Around the country, Booty's saga has caused two-sport stars to take note. Each kid has to wonder, as he looks at that long line of zeroes on the baseball bonus check, if he would miss football enough to give all that money back. Some guys don't want to take that chance. Two years ago Texas running back Ricky Williams was drafted out of high school in the eighth round by the Philadelphia Phillies, who offered him a $115,000 bonus package on the condition that he give up football. He refused, and then accepted the Phils' offer of $50,000 to play minor league ball while school was out. He also received $64,000 toward his education. "They tried to sweeten the deal," says Williams of the Phillies. "They asked me, 'How much will it take?' I told them there's no way I'm not going to Texas."
Williams has since been dubbed Little Earl by Texas fans who say he reminds them of pro football Hall of Famer and former Longhorn Earl Campbell. "One kid told me he liked baseball, but football just gets in your blood," says Texas's Dahlquist. "There is nothing like running into Texas's stadium on Saturday afternoon with 77,000 people cheering for you. It's a feeling money can't buy."
It's a feeling Darnell McDonald will experience if he sticks with his plan to attend Texas and play both sports. His performance for the Cherry Creek High football team reads like a misprint: In leading the Bruins to state titles in three straight years, he rushed for 6,121 yards and scored 83 touchdowns, including 333 yards and five TDs in the 1996 state championship game. Colorado coach Rick Neuheisel coveted home-state hero Darnell, who had made one thing clear to the army of college recruiters early on: He had no intention of giving up baseball. That eliminated Colorado, which dropped baseball 17 years ago.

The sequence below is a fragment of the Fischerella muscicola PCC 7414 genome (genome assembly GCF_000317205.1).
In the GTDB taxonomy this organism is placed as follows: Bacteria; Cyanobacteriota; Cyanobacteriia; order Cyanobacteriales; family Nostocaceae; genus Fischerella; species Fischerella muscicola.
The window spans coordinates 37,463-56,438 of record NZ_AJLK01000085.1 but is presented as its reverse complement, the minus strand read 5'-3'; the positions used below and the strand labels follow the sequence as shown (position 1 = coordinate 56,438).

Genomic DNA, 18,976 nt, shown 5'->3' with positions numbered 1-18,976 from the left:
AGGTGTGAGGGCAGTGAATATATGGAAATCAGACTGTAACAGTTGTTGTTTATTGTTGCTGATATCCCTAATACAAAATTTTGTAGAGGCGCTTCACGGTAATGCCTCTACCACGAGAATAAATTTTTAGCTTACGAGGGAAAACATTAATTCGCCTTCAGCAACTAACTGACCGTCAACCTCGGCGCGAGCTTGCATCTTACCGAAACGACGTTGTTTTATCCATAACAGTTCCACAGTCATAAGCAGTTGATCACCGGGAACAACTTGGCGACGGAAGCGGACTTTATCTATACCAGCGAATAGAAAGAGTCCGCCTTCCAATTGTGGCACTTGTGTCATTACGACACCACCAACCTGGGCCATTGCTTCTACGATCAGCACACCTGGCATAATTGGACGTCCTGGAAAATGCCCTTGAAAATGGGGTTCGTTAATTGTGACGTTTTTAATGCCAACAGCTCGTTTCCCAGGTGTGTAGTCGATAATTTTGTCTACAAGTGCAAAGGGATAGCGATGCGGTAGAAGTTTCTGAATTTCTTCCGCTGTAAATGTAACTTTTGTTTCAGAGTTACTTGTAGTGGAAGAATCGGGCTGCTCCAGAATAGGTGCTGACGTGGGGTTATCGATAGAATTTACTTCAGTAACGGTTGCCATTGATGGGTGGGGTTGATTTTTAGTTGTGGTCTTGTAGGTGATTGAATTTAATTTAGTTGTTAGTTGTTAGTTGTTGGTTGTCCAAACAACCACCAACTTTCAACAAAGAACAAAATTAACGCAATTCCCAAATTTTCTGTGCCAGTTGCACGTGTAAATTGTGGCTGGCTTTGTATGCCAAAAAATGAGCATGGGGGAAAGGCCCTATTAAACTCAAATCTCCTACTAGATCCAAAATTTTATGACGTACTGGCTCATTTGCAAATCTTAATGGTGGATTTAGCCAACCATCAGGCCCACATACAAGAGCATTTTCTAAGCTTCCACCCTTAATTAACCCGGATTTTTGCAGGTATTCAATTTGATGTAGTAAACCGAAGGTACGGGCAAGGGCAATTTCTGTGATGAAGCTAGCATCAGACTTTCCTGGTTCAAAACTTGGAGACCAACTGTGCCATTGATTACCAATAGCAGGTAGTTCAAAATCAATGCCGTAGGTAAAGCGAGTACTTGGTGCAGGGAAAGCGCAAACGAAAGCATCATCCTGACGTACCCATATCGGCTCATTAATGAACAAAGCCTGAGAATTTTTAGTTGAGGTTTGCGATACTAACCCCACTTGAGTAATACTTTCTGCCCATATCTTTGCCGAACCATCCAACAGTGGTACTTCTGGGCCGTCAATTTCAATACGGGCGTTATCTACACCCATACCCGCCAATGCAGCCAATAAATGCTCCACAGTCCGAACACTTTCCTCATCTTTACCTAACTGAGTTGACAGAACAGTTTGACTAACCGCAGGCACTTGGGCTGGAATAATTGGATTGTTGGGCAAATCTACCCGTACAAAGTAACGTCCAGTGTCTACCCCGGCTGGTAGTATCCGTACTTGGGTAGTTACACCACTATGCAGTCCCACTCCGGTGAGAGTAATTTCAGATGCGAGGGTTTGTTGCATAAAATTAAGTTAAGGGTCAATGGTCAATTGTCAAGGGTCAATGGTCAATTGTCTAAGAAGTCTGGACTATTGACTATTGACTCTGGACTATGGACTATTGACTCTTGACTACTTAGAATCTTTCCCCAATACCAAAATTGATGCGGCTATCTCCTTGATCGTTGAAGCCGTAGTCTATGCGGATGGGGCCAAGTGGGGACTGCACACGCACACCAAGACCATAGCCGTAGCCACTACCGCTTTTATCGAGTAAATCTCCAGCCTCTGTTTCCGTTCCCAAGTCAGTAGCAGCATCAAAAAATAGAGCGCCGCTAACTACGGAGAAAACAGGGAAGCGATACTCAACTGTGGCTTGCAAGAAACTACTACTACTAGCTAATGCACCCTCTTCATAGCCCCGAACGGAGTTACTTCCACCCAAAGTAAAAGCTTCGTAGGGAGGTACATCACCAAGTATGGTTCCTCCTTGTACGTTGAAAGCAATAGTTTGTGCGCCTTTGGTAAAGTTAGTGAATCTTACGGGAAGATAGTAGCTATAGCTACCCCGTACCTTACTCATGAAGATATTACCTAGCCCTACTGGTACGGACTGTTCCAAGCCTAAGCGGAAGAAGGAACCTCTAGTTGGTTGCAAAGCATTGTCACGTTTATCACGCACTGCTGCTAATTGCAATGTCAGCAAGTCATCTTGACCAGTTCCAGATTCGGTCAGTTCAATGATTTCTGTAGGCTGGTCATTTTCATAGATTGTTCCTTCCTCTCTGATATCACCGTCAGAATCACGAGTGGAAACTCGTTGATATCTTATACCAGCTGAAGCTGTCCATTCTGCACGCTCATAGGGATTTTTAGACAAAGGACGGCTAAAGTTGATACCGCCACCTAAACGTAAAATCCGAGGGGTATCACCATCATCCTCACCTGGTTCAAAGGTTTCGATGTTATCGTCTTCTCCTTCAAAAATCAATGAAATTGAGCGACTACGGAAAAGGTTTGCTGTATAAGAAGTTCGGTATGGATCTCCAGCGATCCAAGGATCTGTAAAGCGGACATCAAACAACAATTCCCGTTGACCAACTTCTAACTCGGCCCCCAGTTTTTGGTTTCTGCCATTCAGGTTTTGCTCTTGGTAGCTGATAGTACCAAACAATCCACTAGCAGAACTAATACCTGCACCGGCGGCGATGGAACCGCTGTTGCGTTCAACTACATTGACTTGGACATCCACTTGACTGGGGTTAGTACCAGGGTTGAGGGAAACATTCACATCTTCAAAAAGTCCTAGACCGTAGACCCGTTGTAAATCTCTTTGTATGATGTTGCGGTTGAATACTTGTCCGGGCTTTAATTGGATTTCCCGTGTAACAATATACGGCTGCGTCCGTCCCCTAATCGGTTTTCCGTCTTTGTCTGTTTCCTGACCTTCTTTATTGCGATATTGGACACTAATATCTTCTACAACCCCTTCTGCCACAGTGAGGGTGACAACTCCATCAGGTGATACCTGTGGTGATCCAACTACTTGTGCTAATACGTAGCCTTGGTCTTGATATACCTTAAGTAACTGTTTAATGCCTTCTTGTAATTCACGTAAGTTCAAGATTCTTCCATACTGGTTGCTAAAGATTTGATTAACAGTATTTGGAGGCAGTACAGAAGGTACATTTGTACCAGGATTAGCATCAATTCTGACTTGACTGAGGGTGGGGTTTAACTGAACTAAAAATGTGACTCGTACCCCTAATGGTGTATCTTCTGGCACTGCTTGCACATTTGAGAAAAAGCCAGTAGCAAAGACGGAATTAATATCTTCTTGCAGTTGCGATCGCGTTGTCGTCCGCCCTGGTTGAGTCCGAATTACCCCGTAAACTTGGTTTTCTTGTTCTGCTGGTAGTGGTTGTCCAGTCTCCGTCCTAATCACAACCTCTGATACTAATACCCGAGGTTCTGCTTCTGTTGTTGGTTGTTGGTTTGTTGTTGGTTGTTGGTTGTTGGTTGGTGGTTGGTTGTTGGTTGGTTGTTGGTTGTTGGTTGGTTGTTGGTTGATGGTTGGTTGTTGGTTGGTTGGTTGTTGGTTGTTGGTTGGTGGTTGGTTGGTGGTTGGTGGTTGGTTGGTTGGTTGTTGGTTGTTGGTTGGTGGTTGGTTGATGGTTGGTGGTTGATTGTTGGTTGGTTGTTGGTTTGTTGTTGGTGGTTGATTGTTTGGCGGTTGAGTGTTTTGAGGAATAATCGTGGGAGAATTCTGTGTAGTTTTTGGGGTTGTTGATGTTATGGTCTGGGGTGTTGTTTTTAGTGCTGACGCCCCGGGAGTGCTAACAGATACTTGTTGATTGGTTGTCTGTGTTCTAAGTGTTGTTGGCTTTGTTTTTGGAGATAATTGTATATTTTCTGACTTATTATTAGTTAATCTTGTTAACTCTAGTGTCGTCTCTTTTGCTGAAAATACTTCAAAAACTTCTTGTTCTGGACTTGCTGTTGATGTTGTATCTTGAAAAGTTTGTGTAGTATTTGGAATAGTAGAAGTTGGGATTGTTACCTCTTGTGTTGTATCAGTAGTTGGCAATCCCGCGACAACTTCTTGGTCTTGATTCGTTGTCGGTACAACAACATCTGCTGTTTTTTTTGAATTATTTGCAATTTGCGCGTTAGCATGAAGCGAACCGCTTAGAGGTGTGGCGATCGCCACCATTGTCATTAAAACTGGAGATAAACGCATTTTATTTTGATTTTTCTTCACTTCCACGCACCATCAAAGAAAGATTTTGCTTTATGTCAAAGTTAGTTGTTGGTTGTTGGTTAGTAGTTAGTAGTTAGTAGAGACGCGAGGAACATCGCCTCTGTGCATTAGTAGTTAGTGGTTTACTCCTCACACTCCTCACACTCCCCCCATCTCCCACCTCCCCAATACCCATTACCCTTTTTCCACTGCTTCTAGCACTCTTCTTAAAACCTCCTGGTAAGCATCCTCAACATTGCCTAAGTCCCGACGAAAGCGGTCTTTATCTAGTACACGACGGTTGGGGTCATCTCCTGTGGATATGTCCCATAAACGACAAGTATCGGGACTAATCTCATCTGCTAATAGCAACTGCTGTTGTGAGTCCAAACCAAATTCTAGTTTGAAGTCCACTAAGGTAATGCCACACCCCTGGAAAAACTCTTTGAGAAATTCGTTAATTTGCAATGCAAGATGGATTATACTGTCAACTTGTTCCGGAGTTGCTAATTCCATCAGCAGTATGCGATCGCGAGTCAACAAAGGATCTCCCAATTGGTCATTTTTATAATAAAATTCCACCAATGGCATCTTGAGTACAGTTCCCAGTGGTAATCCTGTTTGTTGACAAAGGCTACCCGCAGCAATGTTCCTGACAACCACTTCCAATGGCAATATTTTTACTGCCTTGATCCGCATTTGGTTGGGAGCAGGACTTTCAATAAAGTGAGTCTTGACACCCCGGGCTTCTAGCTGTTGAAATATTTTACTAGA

Darnell narrowed his list to two schools, UCLA and Texas, both of which promised him the chance to play baseball and football. He gave Longhorns coach John Mackovic an oral commitment in late January, but they both understood nothing would be settled until June. One big decision down, a bigger one to go. "I can't make a bad choice," Darnell says. "All my options look pretty good to me."
Darnell insists that he loves both sports equally. His father, Donzell, played football at Colorado State and spent two years as an outfielder in the Pittsburgh Pirates organization after being drafted in the sixth round and receiving a $15,000 bonus in 1969. His brother Donzell II is a center-fielder in the New York Yankees' farm system. Dad also is a Merrill Lynch bookkeeper who knows everything has its price, including his son's love of football. "Whichever team drafts him will have to understand: Giving up a chance to go to college and play football is an unbelievable sacrifice," says the elder Donzell. "He's not going to sign just so he can say he got a million dollars. It's got to be a special situation."
For a kid with Darnell's ability, there appears to be no other kind.